In this paper, I aim to discuss the production of medical knowledge in rural Taiwan in light of the adoption and re-creation of prescription divinations (yaoqian), which entails an interrogation of the relation between authority, practice and history. My data are derived from ethnographic fieldwork and the laboriously collected materials of yaoqian from temples. Involved in this production of medical knowledge are local authorities, individual specialists, and the supplicants soliciting yaoqian. The key issues I raise include the following. How has such medical knowledge been historically established as a local practice? How has its healing efficacy been perceived by the faithful? What is thought to endow yaoqian with the power to heal in general? And further, what is the difference in essence between the diverse collections of yaoqian?
First of all, I suggested that the healing efficacy in soliciting yaoqian was perceived through a series of standard procedures with self-examination and easy access. Moreover, the solicitation of yaoqian is an act of divination established on the basis of morality and godliness of the worshippers. Among the procedures, the casting of wooden blocks (buabuei in South Fukien) serves as a cultural mechanism crucial for knowing what is unknown and obtaining multiple divine confirmations, which reflects the major logic of the practice.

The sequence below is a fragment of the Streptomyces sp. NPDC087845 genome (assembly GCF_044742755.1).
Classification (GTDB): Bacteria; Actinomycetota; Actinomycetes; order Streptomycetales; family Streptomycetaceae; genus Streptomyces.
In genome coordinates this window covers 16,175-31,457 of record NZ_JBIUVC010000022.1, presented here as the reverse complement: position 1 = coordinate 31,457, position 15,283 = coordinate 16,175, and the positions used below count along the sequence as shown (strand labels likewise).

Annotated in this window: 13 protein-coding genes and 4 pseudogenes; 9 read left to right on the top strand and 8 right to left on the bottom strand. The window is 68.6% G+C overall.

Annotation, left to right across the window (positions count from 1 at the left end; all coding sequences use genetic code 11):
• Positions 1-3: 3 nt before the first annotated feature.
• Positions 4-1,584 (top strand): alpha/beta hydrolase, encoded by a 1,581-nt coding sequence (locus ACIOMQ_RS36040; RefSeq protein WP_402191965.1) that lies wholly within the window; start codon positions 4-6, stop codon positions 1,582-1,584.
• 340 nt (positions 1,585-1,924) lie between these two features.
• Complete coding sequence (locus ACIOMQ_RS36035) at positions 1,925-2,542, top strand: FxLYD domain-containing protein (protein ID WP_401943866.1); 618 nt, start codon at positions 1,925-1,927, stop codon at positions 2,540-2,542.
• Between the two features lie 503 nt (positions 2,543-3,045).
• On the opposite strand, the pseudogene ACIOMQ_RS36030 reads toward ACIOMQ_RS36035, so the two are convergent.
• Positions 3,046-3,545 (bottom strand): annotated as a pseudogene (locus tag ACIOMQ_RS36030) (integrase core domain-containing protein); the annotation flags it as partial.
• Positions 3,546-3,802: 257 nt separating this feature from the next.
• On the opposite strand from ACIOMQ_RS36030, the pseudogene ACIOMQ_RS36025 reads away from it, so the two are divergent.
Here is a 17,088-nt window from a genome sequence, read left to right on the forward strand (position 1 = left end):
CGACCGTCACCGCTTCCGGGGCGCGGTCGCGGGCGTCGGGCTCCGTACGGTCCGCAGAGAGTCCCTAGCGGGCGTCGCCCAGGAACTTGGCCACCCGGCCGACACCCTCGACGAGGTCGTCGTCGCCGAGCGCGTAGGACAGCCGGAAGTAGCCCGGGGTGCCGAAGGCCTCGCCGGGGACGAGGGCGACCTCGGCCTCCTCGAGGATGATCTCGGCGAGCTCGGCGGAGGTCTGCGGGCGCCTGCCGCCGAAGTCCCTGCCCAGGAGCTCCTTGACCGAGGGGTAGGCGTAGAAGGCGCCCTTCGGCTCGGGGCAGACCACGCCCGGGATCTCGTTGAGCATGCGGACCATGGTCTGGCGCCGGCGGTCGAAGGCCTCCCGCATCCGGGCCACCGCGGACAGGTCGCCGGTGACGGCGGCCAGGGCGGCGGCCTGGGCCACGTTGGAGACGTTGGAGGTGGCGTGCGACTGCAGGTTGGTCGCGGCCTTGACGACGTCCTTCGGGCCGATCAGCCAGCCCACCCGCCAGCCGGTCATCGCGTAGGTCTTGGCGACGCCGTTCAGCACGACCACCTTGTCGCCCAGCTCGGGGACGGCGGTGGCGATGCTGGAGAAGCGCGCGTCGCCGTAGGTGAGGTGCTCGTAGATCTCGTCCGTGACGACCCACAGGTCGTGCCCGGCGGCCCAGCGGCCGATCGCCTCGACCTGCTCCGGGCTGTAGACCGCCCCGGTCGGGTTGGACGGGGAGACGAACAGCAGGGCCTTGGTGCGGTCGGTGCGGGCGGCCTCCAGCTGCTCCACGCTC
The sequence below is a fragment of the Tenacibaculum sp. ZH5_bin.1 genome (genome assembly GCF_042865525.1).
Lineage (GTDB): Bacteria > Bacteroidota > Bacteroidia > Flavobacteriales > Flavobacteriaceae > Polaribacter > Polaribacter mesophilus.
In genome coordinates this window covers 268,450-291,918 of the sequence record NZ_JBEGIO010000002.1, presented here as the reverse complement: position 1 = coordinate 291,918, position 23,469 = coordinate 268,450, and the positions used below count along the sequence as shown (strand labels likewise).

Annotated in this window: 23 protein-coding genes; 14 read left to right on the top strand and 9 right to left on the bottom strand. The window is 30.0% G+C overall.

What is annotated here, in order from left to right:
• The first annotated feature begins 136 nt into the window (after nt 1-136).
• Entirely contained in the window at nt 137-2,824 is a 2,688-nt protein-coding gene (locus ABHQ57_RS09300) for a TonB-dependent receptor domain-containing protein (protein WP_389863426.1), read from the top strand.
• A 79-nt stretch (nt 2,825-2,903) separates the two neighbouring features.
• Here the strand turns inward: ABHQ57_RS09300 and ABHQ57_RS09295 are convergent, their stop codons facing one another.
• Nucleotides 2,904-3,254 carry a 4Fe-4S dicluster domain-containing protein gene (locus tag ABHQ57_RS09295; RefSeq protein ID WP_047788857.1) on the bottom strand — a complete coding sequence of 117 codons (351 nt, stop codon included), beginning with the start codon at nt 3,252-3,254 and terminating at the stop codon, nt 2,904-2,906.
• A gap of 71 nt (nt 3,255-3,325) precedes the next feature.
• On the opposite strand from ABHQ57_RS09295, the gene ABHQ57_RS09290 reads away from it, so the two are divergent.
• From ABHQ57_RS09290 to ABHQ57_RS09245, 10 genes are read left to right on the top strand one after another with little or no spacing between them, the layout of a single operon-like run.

Secondly, by using the ‘lineage’ approach instead of the divine origin ‘system’, I suggested that there exists ‘alienation’ between divine origins and healing power of yaoqian. There is no Dadaogong qian, Wuguwang qian, Lüzuqian or Mazu qian in essence, since most Mazu qian, Dadaogong qian and Lüzu qian were used interchangeably by those temples dedicated to the three Gods of Medicine (yiyao shen) and the Goddess of Heaven (Mazu).
Finally, with my lineage analysis I noted that the decision on which collection of yaoqian was to be adopted by an individual temple was influenced by historical ties with its premier temple, as well as the changes in timeline. Moreover, the impact of social factors on the adoption and re-creation of yaoqian collections is of great importance. By tracing the circulation of Efficacious Prescription Divinations from Lüdi (Lüdi xianfang) with many editions published, I highlighted that the influence of printing and the performative mediator of phoenix halls (luantang) have contributed to the production of yaoqian. In particular, the initiated members of phoenix halls and local gentry with textual knowledge administrating luantang are crucial to the transmission and local adaptation of yaoqian knowledge.
關鍵詞：Soliciting Divination for Health Problems (zhanbu wenji), Prescription Divination (yaoqian), Local Practice, Phoenix Halls (luantang), Production of Medical Knowledge